There is nothing like a perfect pairing between chocolate and whisky. Take it from Demochoco‘s founder, Lim Jialiang, and Glenfiddich ambassador, Matthew Fergusson-Stuart. Days were spent in the chocolatier’s humble kitchen at Tuas, where the two savoured truffles upon truffles alongside Glenfiddich’s extensive range. Things got a little hazy, but all for a good cause. They unveiled an indulgent pairing, combining my two loves into one amber hued evening at Tess Bar & Kitchen.
This is not my first encounter with Demochoco’s lively pairing sessions. Last year, I was part of his first pairing with craft beers from around the world. One of the flavours I remember dearly was the Yuzu Miso. Here, the Singapurr Story uses the same base of 63% Ivoire white chocolate and the savoury Honda White Miso. What’s different is the addition of gula melaka and fresh shredded coconut. Essentially, a melt-in-your-mouth chendol; smooth and buttery. It was paired the distinctively fresh and fruity Glenfiddich 12YO, which develops into an accompanying butterscotch mid-palette. A pleasing pair to start off the night.
Next up, an unusual one. Bergamia is an invigorating blend of Tainori chocolate and Sicilian bergamot. First, you get strong tropical flavours of passionfruit and guava. Then, the fruity yet floral aroma perfumes your senses as the bittersweet notes of the citrus fruit comes in for a soft, tangy finish. It melds into the sweet honey and vanilla fudge notes of a Glenfiddich 15YO, with subtle notes of cinnamon and ginger peaking through mid-palette.
The third is a classic. Illanka 63% is a single origin dark chocolate from the tropical forests of Piura, Peru. Made of the rare white cocoa beans, Gran Blanco, it delivers an intensely creamy mouth-feel. What’s truly special are the complex notes of blueberries and black grapes adding a tang to the rich chocolate. It goes amazingly with the full-bodied Glenfiddich 18YO. The elegant scent of baked apple and oak, along with the palette of candy peel, dried apricot and spice adds another dimension to the single origin. A wonderfully rich and enjoyable match which left me swiping up the last few pieces for my dram, shamelessly.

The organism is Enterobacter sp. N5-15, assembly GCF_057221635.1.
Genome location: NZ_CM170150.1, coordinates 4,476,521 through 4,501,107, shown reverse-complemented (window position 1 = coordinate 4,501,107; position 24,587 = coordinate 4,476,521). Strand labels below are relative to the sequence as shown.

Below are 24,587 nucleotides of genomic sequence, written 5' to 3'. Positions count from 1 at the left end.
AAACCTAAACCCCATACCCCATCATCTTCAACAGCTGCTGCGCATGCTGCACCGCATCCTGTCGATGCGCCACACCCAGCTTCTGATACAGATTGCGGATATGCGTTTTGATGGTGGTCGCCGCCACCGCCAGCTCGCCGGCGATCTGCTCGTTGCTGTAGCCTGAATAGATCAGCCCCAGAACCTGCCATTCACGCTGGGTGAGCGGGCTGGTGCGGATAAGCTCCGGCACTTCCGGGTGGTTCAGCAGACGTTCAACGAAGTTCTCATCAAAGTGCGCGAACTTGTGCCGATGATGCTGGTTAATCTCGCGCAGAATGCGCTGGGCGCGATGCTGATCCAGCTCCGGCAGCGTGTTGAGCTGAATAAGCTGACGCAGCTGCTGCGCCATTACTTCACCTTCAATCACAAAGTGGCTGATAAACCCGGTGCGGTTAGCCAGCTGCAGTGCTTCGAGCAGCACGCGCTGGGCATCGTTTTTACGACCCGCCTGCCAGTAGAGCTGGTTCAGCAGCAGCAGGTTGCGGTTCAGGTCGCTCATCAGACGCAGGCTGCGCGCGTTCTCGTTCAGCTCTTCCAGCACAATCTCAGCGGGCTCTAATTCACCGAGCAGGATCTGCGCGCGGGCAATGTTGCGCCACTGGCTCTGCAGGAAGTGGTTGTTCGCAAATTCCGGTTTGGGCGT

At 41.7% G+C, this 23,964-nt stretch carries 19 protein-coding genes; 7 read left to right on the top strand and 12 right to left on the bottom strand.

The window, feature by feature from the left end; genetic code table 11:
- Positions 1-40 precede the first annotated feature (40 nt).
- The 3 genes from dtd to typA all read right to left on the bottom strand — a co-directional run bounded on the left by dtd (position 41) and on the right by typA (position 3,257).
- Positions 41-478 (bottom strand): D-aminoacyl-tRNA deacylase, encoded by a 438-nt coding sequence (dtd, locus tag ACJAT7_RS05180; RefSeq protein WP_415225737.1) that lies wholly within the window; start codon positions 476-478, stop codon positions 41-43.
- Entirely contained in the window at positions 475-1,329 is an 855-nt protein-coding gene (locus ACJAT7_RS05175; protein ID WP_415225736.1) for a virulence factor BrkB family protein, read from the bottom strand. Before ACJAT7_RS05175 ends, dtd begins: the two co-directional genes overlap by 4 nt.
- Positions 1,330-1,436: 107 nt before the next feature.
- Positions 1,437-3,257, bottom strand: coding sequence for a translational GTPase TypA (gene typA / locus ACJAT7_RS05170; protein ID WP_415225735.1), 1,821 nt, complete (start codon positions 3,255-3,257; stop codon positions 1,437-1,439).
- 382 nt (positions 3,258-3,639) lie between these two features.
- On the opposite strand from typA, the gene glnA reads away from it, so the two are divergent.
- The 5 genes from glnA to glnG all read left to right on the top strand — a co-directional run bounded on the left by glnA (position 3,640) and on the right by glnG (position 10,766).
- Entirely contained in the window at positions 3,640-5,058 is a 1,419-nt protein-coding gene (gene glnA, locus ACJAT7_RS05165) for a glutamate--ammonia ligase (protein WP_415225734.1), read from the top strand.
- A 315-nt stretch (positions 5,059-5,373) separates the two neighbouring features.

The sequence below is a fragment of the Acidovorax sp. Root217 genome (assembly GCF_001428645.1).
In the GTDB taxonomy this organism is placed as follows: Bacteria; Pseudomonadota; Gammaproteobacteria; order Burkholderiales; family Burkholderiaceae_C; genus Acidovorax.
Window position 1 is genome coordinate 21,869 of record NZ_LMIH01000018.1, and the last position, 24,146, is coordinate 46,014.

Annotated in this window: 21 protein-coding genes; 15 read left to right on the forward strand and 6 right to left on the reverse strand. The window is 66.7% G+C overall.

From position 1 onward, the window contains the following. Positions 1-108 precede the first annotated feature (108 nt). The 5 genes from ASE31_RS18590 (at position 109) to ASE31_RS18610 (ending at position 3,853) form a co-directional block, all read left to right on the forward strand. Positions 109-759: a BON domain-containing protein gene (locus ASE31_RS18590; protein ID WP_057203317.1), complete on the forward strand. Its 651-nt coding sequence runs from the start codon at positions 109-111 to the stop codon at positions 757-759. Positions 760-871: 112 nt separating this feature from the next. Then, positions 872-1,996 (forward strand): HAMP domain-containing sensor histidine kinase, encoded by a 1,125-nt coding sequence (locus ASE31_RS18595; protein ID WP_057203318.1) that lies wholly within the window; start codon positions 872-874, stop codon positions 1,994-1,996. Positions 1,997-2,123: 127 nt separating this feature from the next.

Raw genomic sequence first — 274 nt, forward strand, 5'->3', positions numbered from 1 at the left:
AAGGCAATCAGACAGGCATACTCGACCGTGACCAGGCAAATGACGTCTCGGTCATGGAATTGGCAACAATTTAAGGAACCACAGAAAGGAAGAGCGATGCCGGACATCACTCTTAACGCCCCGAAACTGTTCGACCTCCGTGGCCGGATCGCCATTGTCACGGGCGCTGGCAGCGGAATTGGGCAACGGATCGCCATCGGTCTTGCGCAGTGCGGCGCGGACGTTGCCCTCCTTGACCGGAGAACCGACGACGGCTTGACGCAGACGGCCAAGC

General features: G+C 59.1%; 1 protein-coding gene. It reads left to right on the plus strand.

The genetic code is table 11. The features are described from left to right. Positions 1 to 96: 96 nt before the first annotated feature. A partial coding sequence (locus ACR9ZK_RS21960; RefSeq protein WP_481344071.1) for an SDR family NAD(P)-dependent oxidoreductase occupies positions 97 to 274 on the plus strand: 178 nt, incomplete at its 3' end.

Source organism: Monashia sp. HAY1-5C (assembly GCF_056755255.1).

They kept the best for last. Dew of the Sea is oaky and floral. A strange profile for a truffle, but the tea-like aroma and piney flavour is addictive. Even more so when eaten with flakes of sea salt. They awaken the sweet, honey-like flavour hiding within the truffle. Easily the best of the night made better with the Glenfiddich 21YO. It matches like a dream to the full-bodied dram, thanks to notes of buttery vanilla, flowers and oak. Together, they ended my night of indulgence, with long, warming finish. All that was missing is a comfy couch by the fireplace.
What Jia Liang and Matthew accomplished that night may not be new to the world of whisky, but is surely a special one. They worked hand in hand to create truffles with the dram in mind (well, mostly Jia Liang), and have come up with a luxurious quartet I’d think about on nights to come.